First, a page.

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Companion Animal Practice
Blood transfusions in dogs and cats 2. Practicalities of blood collection and administration
  1. Jenny Helm

    Jenny Helm graduated from Glasgow in 2005, after which she undertook a small animal rotating internship at the Royal Veterinary College and spent a short time in small animal practice. She subsequently returned to Glasgow to undertake a residency in oncology and internal medicine and where she is currently oncology clinician at the small animal hospital. She holds the RCVS certificate in small animal medicine and is working towards the European diploma in internal medicine.

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  2. Clare Knottenbelt

    Clare Knottenbelt graduated from Bristol in 1994 and worked for a year in mixed practice. She subsequently undertook a residency in small animal internal medicine at Edinburgh, after which she became a lecturer at Glasgow, where she is currently a senior clinician in small animal medicine and oncology, and head of the division of companion animal sciences. She holds an MSc in feline transfusion medicine and the RCVS diploma in small animal medicine.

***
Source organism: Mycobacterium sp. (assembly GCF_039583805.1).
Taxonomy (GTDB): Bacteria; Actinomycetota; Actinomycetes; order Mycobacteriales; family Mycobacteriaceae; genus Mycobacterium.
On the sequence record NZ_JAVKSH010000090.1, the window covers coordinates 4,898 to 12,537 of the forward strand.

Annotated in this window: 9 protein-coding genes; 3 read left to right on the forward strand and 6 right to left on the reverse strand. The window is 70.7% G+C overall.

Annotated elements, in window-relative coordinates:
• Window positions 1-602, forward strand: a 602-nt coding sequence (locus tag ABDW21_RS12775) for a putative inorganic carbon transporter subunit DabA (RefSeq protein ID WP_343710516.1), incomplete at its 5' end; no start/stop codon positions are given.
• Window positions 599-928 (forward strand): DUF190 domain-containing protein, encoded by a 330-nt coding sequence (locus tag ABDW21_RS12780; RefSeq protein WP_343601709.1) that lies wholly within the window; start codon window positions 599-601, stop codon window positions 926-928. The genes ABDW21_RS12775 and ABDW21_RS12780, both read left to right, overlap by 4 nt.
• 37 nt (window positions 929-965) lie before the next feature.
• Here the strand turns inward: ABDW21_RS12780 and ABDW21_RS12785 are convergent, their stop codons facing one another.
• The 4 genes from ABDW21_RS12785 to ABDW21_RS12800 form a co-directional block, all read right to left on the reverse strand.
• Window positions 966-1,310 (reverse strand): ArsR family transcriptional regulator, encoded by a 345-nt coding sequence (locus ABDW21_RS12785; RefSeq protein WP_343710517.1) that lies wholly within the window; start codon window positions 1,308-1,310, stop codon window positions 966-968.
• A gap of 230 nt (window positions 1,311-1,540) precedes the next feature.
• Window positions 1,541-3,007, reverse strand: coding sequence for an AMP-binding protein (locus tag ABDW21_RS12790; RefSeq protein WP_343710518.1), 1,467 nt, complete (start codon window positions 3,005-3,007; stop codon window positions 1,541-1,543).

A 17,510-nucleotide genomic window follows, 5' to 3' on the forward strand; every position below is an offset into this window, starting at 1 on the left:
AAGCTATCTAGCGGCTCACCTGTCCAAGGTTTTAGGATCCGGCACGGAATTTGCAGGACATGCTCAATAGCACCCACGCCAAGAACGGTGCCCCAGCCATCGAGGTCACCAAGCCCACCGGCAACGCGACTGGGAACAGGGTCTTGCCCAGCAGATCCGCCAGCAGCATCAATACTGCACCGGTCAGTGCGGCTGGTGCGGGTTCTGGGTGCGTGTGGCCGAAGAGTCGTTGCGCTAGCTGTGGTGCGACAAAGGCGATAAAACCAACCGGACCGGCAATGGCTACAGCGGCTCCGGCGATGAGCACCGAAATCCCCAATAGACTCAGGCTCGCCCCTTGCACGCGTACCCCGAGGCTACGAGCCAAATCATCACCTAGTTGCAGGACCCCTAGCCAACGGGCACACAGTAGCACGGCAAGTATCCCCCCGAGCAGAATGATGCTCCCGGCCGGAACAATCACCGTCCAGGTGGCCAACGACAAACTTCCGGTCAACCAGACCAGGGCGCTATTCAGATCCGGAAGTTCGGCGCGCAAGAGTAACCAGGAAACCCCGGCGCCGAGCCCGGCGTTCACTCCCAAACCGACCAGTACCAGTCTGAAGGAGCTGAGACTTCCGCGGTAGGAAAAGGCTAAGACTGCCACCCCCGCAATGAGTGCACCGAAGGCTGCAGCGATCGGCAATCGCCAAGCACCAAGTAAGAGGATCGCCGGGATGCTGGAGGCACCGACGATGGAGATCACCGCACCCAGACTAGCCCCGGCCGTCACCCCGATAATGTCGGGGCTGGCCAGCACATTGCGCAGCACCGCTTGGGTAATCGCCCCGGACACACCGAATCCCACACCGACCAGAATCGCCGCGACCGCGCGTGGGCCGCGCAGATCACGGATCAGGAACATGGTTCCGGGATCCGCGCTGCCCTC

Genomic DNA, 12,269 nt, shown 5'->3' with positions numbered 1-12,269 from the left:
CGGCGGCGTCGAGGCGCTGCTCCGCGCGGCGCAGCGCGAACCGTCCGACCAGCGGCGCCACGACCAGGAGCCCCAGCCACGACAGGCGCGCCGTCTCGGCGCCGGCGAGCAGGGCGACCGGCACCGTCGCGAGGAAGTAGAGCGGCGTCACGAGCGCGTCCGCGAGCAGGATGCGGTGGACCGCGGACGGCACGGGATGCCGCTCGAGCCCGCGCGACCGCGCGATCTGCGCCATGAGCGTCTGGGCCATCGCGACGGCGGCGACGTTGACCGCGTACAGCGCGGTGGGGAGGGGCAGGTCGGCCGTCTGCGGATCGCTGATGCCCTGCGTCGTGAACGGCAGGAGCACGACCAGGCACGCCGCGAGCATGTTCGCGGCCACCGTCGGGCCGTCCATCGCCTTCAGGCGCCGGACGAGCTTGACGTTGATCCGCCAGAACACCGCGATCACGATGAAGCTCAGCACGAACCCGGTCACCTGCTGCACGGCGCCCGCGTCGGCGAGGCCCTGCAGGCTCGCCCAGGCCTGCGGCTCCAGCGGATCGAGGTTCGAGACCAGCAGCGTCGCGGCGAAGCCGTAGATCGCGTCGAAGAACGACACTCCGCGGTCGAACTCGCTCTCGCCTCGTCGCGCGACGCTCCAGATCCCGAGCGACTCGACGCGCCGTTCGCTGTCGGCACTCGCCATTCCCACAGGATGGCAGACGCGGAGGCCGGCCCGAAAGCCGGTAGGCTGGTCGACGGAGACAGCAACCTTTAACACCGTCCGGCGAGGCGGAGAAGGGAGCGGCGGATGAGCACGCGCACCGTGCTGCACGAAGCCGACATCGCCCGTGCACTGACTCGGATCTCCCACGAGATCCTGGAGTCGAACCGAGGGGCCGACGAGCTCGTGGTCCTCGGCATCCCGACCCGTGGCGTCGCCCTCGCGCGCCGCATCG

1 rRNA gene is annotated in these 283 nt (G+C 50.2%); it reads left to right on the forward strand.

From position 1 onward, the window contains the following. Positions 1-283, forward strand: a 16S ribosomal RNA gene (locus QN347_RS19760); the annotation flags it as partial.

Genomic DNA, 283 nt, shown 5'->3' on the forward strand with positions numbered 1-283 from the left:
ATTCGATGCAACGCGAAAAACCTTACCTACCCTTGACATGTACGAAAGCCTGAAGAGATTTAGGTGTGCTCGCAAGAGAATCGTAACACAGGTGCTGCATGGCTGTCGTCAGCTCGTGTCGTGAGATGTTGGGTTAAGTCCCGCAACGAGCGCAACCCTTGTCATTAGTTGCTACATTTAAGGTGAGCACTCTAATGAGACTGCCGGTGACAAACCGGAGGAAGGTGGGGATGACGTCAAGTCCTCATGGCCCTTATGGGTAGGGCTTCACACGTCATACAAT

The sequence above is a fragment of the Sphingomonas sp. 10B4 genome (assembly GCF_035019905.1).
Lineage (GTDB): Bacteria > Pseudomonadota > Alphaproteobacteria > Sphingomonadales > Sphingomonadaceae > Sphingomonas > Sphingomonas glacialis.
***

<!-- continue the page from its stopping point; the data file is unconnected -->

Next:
Abstract

Part 1 of this article, published in the May issue of In Practice (volume 32, pp 184–189), described the properties of different blood products in transfusion medicine and outlined how they might be used to best effect in veterinary practice. However, despite the increasing availability of such blood products, veterinary surgeons still need to know how to collect blood in emergency situations, and how to administer blood and blood products safely. As there is currently no blood banking system available for cats in the UK, collection and administration of blood in‐house remains the only alternative for this species. This article discusses the selection of appropriate canine and feline donors and describes how to collect blood safely. In addition, it highlights the problems associated with the selection of feline donors with appropriate blood type.

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